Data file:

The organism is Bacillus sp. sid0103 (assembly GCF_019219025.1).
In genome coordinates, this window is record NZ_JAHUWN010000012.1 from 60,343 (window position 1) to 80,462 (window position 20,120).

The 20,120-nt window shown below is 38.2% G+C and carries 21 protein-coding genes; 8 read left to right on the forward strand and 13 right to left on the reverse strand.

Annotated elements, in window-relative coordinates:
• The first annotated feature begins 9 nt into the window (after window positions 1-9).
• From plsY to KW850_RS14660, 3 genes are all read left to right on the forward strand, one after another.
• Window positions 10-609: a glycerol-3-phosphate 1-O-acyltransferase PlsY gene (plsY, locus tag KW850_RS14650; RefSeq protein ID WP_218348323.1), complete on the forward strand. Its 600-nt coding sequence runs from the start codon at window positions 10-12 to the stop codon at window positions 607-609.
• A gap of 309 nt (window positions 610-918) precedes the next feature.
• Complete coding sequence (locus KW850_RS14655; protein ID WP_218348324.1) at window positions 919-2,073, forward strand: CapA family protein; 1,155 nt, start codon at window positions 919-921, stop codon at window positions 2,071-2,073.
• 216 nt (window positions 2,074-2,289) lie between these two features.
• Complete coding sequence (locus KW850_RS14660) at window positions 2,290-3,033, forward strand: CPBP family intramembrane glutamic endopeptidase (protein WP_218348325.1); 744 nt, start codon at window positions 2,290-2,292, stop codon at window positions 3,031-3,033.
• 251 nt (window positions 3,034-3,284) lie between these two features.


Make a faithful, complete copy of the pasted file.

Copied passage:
The organism is Bacillus sp. sid0103 (assembly GCF_019219025.1).
In genome coordinates, this window is record NZ_JAHUWN010000012.1 from 60,343 (window position 1) to 80,462 (window position 20,120).

The 20,120-nt window shown below is 38.2% G+C and carries 21 protein-coding genes; 8 read left to right on the forward strand and 13 right to left on the reverse strand.

Annotated elements, in window-relative coordinates:
• The first annotated feature begins 9 nt into the window (after window positions 1-9).
• From plsY to KW850_RS14660, 3 genes are all read left to right on the forward strand, one after another.
• Window positions 10-609: a glycerol-3-phosphate 1-O-acyltransferase PlsY gene (plsY, locus tag KW850_RS14650; RefSeq protein ID WP_218348323.1), complete on the forward strand. Its 600-nt coding sequence runs from the start codon at window positions 10-12 to the stop codon at window positions 607-609.
• A gap of 309 nt (window positions 610-918) precedes the next feature.
• Complete coding sequence (locus KW850_RS14655; protein ID WP_218348324.1) at window positions 919-2,073, forward strand: CapA family protein; 1,155 nt, start codon at window positions 919-921, stop codon at window positions 2,071-2,073.
• 216 nt (window positions 2,074-2,289) lie between these two features.
• Complete coding sequence (locus KW850_RS14660) at window positions 2,290-3,033, forward strand: CPBP family intramembrane glutamic endopeptidase (protein WP_218348325.1); 744 nt, start codon at window positions 2,290-2,292, stop codon at window positions 3,031-3,033.
• 251 nt (window positions 3,034-3,284) lie between these two features.